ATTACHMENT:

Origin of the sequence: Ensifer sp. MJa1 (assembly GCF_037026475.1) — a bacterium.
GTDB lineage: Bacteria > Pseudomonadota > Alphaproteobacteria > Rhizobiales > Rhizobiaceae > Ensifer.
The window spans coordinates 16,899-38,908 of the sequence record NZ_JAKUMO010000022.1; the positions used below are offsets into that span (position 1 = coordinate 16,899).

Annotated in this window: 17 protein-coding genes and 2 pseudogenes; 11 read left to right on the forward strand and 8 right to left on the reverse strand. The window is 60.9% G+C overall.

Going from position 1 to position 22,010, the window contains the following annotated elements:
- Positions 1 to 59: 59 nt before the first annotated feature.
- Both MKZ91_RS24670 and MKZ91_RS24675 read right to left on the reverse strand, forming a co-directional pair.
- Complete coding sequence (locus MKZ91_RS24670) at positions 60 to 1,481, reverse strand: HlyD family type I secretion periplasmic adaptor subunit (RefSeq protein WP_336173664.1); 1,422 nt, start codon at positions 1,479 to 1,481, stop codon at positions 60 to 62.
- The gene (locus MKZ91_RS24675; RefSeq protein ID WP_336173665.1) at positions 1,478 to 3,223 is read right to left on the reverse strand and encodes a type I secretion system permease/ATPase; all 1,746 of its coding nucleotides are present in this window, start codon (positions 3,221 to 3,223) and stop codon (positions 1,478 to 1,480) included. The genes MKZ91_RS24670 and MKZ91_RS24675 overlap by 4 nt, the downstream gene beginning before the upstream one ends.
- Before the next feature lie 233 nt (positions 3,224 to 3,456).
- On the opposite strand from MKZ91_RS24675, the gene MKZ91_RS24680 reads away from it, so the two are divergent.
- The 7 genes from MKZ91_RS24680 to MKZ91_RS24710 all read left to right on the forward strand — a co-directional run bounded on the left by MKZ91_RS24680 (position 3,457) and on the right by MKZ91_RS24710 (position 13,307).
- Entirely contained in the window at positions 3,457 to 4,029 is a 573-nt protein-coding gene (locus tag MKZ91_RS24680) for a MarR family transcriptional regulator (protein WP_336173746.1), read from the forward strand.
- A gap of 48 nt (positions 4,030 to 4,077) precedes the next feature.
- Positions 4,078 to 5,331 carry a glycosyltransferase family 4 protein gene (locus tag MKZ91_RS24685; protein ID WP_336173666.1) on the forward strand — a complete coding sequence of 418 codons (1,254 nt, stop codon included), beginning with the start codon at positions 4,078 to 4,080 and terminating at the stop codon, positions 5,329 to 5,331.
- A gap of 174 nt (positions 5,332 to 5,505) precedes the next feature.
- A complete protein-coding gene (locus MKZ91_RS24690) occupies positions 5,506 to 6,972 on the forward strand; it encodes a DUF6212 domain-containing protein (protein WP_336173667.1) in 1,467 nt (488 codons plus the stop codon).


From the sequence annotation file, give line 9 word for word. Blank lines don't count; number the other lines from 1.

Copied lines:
- The gene (locus MKZ91_RS24675; RefSeq protein ID WP_336173665.1) at positions 1,478 to 3,223 is read right to left on the reverse strand and encodes a type I secretion system permease/ATPase; all 1,746 of its coding nucleotides are present in this window, start codon (positions 3,221 to 3,223) and stop codon (positions 1,478 to 1,480) included. The genes MKZ91_RS24670 and MKZ91_RS24675 overlap by 4 nt, the downstream gene beginning before the upstream one ends.